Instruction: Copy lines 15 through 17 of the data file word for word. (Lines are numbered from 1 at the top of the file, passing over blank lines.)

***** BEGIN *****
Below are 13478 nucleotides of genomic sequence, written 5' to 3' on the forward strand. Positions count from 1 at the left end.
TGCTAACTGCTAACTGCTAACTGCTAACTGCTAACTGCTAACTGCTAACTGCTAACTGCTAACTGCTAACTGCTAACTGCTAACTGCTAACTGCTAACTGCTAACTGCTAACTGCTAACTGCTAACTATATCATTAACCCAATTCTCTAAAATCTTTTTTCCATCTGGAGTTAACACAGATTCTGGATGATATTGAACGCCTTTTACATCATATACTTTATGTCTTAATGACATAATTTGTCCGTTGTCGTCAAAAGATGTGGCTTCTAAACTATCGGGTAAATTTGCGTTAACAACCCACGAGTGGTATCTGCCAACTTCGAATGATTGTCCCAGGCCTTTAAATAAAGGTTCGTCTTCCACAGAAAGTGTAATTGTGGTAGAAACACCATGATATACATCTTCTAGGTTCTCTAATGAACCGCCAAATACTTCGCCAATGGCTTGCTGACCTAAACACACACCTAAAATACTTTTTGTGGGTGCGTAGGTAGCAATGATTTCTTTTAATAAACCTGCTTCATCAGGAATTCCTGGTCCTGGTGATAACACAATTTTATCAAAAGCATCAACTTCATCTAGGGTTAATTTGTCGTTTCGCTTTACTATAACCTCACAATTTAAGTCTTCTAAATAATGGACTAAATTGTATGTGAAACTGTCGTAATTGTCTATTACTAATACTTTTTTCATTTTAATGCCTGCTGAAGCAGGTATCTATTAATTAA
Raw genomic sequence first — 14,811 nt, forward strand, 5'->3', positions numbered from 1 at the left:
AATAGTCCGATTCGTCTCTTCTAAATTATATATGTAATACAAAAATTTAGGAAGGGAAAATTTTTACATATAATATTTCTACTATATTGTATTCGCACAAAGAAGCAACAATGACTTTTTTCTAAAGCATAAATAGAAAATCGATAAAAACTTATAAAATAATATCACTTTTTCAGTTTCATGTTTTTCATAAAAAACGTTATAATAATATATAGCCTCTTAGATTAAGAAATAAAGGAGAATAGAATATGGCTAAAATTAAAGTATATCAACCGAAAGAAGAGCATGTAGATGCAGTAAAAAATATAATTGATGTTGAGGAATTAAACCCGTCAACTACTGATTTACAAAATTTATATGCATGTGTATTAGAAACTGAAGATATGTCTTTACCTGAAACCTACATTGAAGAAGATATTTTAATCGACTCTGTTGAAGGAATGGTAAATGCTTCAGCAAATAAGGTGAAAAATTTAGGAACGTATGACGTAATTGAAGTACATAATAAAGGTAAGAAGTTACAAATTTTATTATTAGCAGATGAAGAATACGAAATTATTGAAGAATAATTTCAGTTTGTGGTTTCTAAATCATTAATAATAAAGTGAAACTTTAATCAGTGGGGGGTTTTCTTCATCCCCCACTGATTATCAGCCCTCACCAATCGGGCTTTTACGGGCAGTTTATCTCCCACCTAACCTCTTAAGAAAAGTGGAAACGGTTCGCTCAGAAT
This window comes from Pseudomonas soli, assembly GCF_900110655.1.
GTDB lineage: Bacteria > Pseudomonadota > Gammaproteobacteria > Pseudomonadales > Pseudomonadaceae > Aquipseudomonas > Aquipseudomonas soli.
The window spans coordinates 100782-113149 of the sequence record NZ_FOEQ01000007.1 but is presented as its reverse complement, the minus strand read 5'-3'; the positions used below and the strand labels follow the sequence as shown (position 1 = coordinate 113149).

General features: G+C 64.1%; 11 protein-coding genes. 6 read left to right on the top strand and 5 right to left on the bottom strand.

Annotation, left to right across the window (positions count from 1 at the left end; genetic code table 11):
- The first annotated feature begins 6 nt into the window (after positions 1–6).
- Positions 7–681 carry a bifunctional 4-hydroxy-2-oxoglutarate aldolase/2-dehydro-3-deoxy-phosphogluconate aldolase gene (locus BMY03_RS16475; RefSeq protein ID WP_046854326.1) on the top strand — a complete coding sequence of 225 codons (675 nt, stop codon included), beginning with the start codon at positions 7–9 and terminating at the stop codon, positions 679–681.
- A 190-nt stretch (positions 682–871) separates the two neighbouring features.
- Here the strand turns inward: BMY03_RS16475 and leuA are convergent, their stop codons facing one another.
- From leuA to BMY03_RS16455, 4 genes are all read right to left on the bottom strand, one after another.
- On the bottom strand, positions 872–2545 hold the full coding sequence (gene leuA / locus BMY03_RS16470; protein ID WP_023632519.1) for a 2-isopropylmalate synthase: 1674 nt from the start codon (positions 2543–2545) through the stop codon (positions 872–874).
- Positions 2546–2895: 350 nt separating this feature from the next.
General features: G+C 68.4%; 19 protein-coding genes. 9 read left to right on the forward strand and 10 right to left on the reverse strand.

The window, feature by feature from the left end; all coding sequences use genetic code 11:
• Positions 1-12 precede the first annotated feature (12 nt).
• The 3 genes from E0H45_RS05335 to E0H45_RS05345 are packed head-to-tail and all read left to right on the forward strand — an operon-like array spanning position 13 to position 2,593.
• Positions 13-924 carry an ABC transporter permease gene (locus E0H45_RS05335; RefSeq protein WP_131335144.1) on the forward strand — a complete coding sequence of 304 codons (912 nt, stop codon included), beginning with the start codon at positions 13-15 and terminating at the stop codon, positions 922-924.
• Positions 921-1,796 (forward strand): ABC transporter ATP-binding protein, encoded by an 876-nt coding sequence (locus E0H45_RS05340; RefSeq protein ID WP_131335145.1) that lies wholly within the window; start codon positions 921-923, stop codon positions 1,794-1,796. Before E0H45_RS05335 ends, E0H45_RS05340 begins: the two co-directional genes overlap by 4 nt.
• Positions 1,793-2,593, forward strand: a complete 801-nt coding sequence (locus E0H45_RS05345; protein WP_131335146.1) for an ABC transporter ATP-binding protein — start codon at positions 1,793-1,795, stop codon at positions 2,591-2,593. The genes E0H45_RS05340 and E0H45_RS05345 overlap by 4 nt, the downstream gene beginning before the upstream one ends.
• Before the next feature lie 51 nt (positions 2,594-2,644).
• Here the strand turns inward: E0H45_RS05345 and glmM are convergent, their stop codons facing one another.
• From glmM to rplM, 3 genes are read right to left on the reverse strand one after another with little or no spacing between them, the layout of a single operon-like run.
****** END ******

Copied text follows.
- On the bottom strand, positions 872–2545 hold the full coding sequence (gene leuA / locus BMY03_RS16470; protein ID WP_023632519.1) for a 2-isopropylmalate synthase: 1674 nt from the start codon (positions 2543–2545) through the stop codon (positions 872–874).
- Positions 2546–2895: 350 nt separating this feature from the next.
General features: G+C 68.4%; 19 protein-coding genes. 9 read left to right on the forward strand and 10 right to left on the reverse strand.